The Common Buzzard – Buteo buteo is a hawk and the most common bird of prey in the United Kingdom. The name Buzzard will present no ambiguity to most Europeans but to those speaking English in the “new world” confusion will have immediately set in! The word “Buzzard” in the USA is a broad term for scavenging birds of prey and usually refers to the Turkey Vulture which is quite a different bird altogether.
In the UK and Europe true Buzzards, that is to say Buteo buteo, are a real success story and populations and territories have increased dramatically over the last 25 years. Sadly they do still suffer some persecution, mainly from landowners and people who enjoy shooting as a pastime. They see the Buzzard as a direct threat to their artificially reared and released game birds and the hobby of Pheasant and Grouse shooting.
Close to home on the edge of my region’s largest City, I have a permanent hide situated on the edge of a small wood. When the hide was first erected I had no idea that it was just a few feet away from a Buzzards nest high in a nearby tree, but I did know that I was in the middle of a territory. I saw soaring Buzzards constantly but always high or in the distance. As my summer turned into Autumn the free offerings, in the form of “road-kill” Rabbits and Pheasants that I had been placing daily on a log in front of the hide, suddenly grabbed the attention of the resident birds. I had been waiting patiently quite confident that sooner or later a bird would come down to feed.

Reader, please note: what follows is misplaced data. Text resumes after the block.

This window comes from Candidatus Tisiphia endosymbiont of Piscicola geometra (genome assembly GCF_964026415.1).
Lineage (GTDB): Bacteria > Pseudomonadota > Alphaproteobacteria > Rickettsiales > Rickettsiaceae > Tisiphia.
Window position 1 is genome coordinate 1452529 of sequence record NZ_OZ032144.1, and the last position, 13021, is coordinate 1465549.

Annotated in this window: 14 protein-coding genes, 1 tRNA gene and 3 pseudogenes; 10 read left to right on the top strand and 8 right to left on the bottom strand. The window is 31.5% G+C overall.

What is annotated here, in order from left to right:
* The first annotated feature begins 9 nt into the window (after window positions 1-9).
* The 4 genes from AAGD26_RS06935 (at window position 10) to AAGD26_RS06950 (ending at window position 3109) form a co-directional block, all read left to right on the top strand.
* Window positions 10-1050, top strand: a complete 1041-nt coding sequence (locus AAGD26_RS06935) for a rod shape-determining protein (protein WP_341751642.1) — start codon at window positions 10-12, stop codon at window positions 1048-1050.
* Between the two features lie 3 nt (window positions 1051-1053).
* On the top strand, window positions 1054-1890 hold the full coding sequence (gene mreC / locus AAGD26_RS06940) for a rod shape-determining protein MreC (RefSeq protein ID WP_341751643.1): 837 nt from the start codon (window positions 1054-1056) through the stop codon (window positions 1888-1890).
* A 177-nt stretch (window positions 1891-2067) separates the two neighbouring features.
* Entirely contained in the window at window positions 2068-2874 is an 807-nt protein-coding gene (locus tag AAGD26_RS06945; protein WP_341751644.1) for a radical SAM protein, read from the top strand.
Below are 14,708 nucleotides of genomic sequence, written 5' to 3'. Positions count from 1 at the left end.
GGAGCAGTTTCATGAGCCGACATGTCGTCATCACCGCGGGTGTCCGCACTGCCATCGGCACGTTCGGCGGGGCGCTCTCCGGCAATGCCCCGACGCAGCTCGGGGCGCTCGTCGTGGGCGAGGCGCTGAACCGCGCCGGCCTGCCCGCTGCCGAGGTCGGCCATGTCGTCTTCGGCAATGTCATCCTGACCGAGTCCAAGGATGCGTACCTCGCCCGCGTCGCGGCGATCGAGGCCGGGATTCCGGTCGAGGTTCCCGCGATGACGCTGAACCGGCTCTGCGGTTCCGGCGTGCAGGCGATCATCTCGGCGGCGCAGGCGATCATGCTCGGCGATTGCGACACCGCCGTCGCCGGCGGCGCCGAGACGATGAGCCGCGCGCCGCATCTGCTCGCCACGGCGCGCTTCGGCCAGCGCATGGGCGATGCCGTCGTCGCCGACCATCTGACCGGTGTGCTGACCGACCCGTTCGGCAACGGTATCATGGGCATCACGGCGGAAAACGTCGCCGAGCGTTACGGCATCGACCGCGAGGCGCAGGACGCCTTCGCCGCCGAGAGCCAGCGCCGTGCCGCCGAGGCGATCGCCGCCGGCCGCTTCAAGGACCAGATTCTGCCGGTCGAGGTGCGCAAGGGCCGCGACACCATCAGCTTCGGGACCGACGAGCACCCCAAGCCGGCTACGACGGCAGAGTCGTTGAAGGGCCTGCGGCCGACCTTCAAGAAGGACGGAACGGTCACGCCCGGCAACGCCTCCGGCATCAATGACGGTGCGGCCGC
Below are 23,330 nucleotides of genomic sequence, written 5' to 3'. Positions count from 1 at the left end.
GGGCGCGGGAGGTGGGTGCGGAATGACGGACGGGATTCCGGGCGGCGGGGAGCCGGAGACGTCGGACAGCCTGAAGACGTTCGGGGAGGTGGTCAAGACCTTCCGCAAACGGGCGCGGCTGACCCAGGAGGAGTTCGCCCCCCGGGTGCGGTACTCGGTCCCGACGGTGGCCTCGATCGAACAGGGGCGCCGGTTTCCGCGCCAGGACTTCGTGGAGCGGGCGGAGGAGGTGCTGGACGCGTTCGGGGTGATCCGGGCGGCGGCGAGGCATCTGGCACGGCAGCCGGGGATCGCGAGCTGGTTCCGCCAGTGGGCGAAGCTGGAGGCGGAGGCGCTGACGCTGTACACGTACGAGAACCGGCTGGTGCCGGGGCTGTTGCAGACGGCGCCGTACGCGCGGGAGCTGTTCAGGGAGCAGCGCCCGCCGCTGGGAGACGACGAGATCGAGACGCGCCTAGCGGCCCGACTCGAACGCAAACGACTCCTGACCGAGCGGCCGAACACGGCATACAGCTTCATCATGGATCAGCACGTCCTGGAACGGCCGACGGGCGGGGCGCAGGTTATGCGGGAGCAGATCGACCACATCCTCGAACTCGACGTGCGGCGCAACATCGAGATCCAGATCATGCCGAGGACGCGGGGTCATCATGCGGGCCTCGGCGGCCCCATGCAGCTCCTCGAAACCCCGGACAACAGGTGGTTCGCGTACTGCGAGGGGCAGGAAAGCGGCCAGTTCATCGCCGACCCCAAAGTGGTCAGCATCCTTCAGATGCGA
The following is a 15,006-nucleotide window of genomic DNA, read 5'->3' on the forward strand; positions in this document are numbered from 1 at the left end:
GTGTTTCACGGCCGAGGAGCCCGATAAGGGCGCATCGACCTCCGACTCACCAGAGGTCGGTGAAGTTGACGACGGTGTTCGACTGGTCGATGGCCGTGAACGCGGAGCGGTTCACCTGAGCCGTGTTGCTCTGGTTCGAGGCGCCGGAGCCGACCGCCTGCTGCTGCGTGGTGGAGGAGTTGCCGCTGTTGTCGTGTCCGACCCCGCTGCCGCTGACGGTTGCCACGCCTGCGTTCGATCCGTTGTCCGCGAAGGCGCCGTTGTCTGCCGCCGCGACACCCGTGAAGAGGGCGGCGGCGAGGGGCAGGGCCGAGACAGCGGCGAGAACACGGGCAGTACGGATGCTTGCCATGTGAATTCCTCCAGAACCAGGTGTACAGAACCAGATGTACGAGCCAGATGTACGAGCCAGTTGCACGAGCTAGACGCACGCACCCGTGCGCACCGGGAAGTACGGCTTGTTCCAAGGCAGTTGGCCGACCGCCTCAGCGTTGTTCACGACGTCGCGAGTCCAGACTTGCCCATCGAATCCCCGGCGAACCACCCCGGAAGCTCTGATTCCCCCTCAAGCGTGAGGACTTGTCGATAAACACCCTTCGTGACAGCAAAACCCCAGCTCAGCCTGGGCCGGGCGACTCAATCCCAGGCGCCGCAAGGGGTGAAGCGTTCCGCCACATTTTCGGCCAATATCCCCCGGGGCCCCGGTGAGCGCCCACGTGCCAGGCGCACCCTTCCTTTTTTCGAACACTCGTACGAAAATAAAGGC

One afternoon when I visited, the carcass had been stripped of flesh and I now knew that it was worth sitting it out inside the hide. It was some days and 10 hours later that, as I daydreamed in the hide I noticed a shadow move past the entrance and a glance out almost brought a gasp as I saw my first Buzzard from 15 feet away. It was carefully picking at the Rabbit and taking small pieces of flesh from the body. I trained my camera towards it and that was enough to send it soaring away again. I knew that the next time it came down to feed I would need to be as quiet and careful as I had ever been before. That is just the way it proved and now, some 8 weeks later I am visited by a young Buzzard on almost every trip to the hide.
I have taken to feeding day old chicks which are a by-product of the poultry industry and sold as pet food for herpetologists. The resident Buzzard seems to prefer these small delicacies and will see me arrive. After just a few minutes he will execute a flyover to see if I have left any food and that the coast is clear before swooping down to pick up the chick in it’s talons in full flight To watch a magnificent wild bird of prey with a 5 foot wingspan, swoop in to pick up the free offering never ceases to leave me in awe. On some days he will perch on the nearby fence to check that all is well ( as he did yesterday…. see photo).